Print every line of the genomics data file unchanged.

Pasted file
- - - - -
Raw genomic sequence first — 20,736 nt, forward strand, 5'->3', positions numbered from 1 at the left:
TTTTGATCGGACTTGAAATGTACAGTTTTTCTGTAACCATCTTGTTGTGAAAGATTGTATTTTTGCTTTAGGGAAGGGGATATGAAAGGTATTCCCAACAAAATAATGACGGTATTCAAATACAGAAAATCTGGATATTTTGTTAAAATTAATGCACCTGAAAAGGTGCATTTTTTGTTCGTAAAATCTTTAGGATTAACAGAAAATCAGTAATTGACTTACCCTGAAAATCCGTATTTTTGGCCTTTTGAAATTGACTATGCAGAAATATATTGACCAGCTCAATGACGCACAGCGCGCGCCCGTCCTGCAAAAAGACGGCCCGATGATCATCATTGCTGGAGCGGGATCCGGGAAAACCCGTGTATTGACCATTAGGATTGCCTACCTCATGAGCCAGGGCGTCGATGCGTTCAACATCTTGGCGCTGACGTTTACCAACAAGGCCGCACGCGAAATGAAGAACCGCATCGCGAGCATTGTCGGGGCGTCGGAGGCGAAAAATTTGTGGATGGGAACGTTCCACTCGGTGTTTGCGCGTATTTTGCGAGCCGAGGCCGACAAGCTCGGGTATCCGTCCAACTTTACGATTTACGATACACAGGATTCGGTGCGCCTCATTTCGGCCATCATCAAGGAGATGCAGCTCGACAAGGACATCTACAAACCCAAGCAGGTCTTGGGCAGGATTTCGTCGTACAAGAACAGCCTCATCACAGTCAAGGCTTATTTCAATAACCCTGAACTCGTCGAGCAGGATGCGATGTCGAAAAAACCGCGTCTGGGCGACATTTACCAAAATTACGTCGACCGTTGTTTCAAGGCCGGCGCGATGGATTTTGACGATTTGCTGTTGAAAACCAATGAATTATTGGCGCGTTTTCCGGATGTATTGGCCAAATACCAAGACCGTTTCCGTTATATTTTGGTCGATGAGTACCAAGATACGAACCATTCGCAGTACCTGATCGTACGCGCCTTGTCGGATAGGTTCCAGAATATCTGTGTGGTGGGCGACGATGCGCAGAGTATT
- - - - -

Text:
Raw genomic sequence first — 20,736 nt, forward strand, 5'->3', positions numbered from 1 at the left:
TTTTGATCGGACTTGAAATGTACAGTTTTTCTGTAACCATCTTGTTGTGAAAGATTGTATTTTTGCTTTAGGGAAGGGGATATGAAAGGTATTCCCAACAAAATAATGACGGTATTCAAATACAGAAAATCTGGATATTTTGTTAAAATTAATGCACCTGAAAAGGTGCATTTTTTGTTCGTAAAATCTTTAGGATTAACAGAAAATCAGTAATTGACTTACCCTGAAAATCCGTATTTTTGGCCTTTTGAAATTGACTATGCAGAAATATATTGACCAGCTCAATGACGCACAGCGCGCGCCCGTCCTGCAAAAAGACGGCCCGATGATCATCATTGCTGGAGCGGGATCCGGGAAAACCCGTGTATTGACCATTAGGATTGCCTACCTCATGAGCCAGGGCGTCGATGCGTTCAACATCTTGGCGCTGACGTTTACCAACAAGGCCGCACGCGAAATGAAGAACCGCATCGCGAGCATTGTCGGGGCGTCGGAGGCGAAAAATTTGTGGATGGGAACGTTCCACTCGGTGTTTGCGCGTATTTTGCGAGCCGAGGCCGACAAGCTCGGGTATCCGTCCAACTTTACGATTTACGATACACAGGATTCGGTGCGCCTCATTTCGGCCATCATCAAGGAGATGCAGCTCGACAAGGACATCTACAAACCCAAGCAGGTCTTGGGCAGGATTTCGTCGTACAAGAACAGCCTCATCACAGTCAAGGCTTATTTCAATAACCCTGAACTCGTCGAGCAGGATGCGATGTCGAAAAAACCGCGTCTGGGCGACATTTACCAAAATTACGTCGACCGTTGTTTCAAGGCCGGCGCGATGGATTTTGACGATTTGCTGTTGAAAACCAATGAATTATTGGCGCGTTTTCCGGATGTATTGGCCAAATACCAAGACCGTTTCCGTTATATTTTGGTCGATGAGTACCAAGATACGAACCATTCGCAGTACCTGATCGTACGCGCCTTGTCGGATAGGTTCCAGAATATCTGTGTGGTGGGCGACGATGCGCAGAGTATT